Say hello to MassDevice +3, a bite-sized view of the top three med-tech stories of the day. This feature of MassDevice.com’s coverage highlights our 3 biggest and most influential stories from the day’s news to make sure you’re up to date on the headlines that continue to shape the medical device industry.
If you read nothing else today, make sure you’re still in the know with MassDevice +3.
Johnson & Johnson’s (NYSE:JNJ) metal-on-metal hip implants stayed on the market in Europe and other countries after they were rejected for the U.S. market, according to a report from the New York Times.
The implants were sold to patients overseas for a year after they were prohibited for U.S. patients, until they were recalled in August 2010 amid concerns about high failure rates.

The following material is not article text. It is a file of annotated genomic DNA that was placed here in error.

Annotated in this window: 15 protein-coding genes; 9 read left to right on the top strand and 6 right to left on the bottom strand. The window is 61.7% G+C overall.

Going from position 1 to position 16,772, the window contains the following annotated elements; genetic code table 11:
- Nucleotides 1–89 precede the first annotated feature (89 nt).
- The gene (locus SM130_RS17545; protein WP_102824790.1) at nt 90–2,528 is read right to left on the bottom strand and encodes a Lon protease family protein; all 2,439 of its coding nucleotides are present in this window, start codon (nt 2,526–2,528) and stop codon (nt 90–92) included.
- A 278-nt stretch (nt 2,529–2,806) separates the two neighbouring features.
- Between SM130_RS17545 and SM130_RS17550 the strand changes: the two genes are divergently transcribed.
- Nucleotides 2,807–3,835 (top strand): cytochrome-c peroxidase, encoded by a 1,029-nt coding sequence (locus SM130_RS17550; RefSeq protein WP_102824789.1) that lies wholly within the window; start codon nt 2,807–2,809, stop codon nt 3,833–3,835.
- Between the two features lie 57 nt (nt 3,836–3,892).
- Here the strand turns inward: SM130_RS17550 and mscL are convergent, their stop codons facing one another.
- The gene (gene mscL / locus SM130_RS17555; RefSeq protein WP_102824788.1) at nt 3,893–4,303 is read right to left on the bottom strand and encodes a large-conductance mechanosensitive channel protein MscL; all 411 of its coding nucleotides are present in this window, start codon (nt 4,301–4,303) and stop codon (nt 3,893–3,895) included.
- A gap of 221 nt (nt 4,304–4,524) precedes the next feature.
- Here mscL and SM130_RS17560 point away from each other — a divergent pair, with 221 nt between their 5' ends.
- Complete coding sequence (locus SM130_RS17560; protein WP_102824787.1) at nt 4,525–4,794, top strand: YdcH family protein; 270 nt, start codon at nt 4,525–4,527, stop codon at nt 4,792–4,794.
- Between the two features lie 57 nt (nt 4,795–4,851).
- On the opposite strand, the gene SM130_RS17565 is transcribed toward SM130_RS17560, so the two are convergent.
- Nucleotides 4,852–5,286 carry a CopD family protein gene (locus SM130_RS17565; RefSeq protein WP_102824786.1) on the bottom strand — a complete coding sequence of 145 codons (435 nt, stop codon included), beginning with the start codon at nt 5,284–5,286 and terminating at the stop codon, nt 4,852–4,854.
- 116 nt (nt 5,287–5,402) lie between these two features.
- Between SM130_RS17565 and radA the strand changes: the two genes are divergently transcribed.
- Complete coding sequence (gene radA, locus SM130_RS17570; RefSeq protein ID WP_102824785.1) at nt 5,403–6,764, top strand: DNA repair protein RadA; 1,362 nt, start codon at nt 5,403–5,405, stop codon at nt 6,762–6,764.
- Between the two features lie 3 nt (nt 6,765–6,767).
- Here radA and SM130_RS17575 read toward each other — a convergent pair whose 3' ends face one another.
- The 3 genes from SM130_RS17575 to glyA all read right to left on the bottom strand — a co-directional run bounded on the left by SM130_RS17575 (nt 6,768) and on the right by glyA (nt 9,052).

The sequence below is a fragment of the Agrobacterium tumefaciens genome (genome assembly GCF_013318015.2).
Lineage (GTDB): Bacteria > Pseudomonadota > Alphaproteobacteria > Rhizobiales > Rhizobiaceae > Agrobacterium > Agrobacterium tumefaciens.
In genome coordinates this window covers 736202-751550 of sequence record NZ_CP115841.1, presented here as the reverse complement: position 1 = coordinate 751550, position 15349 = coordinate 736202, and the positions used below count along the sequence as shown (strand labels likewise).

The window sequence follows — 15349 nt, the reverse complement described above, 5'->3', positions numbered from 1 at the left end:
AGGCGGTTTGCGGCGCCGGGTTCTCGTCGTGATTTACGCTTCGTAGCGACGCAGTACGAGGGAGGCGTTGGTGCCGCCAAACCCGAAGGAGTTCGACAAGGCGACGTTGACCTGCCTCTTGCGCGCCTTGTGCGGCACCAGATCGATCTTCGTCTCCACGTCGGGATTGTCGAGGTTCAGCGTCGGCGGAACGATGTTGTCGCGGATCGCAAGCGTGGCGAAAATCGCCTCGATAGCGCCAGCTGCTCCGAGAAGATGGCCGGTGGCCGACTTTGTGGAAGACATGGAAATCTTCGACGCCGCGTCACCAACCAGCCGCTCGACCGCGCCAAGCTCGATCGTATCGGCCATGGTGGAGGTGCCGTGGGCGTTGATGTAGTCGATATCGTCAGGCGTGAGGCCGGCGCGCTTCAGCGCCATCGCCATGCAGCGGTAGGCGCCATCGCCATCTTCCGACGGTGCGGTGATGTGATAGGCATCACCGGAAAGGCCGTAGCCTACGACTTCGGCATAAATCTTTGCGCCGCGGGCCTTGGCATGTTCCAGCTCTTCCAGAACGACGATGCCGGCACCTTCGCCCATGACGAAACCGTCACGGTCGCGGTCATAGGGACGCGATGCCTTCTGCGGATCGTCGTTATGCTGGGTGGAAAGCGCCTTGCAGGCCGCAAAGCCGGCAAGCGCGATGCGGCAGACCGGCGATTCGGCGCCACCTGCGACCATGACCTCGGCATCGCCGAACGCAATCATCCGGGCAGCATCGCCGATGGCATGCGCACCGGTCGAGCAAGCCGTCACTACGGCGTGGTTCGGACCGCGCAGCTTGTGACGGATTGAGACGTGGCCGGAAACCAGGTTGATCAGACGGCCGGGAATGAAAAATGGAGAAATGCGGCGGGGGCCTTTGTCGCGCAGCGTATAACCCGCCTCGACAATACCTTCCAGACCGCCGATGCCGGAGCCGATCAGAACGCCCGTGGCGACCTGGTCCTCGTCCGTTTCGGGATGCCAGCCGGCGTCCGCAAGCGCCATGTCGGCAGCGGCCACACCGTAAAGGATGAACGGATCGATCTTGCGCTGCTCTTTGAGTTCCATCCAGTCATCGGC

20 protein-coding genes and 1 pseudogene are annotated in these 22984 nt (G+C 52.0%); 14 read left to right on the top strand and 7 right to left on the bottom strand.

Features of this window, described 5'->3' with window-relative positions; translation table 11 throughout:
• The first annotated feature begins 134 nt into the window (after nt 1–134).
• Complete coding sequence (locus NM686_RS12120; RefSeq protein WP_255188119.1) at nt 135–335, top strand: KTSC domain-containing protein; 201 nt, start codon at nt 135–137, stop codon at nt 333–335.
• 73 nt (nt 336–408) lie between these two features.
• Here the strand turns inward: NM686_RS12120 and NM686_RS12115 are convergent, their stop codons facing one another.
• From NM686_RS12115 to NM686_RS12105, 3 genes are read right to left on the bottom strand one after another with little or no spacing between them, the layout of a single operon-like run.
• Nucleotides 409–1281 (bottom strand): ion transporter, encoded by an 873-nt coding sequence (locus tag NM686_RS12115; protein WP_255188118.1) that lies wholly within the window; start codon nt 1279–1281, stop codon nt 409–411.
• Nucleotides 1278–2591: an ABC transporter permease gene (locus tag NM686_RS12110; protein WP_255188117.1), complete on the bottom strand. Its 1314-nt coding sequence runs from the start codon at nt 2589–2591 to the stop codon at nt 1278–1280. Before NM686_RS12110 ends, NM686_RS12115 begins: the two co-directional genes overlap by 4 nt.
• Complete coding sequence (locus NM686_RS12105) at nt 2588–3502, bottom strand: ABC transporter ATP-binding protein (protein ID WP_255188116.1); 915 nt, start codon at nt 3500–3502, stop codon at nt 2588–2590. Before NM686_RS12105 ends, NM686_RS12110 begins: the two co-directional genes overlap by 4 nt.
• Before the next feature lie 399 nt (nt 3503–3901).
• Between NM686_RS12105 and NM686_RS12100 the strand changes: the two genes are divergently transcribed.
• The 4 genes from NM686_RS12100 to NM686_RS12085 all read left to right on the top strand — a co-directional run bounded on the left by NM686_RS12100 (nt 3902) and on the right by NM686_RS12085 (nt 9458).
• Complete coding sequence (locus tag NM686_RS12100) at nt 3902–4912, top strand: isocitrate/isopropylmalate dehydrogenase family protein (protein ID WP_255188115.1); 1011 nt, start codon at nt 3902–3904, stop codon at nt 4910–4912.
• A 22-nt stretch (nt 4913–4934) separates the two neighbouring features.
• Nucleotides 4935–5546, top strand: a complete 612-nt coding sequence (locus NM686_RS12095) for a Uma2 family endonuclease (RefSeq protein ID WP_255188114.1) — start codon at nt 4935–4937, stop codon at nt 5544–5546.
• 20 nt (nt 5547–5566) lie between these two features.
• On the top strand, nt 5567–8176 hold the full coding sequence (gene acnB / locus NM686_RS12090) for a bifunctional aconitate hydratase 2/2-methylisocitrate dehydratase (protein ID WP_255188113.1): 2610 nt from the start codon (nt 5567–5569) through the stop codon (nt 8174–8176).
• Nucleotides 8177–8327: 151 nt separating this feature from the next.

The market for hip and knee implants is stable but mired in a low-growth stage, according to analysts who attended the American Academy of Orthopedic Surgeons conference in San Francisco last week.
Although the abrupt departure of Stryker CEO Steve MacMillan drew the lion’s share of attention at the AAOS event, analysts from Barclays Capital and Leerink Swann agreed that the sector’s outlook calls for low-single-digit growth.
Consumer advocacy groups urged the U.S. House of Representatives to take a stronger hand in promoting safety in medical devices during a hearing today on the re-authorization of the medical device user fee act.
Industry officials and venture capitalists highlighted the role the med-tech sector plays in creating high-paying jobs and generating innovative, life-saving products. Consumer advocates were having none of that, chiding the user fee negotiations for putting safety on the back burner under pressure for faster review times.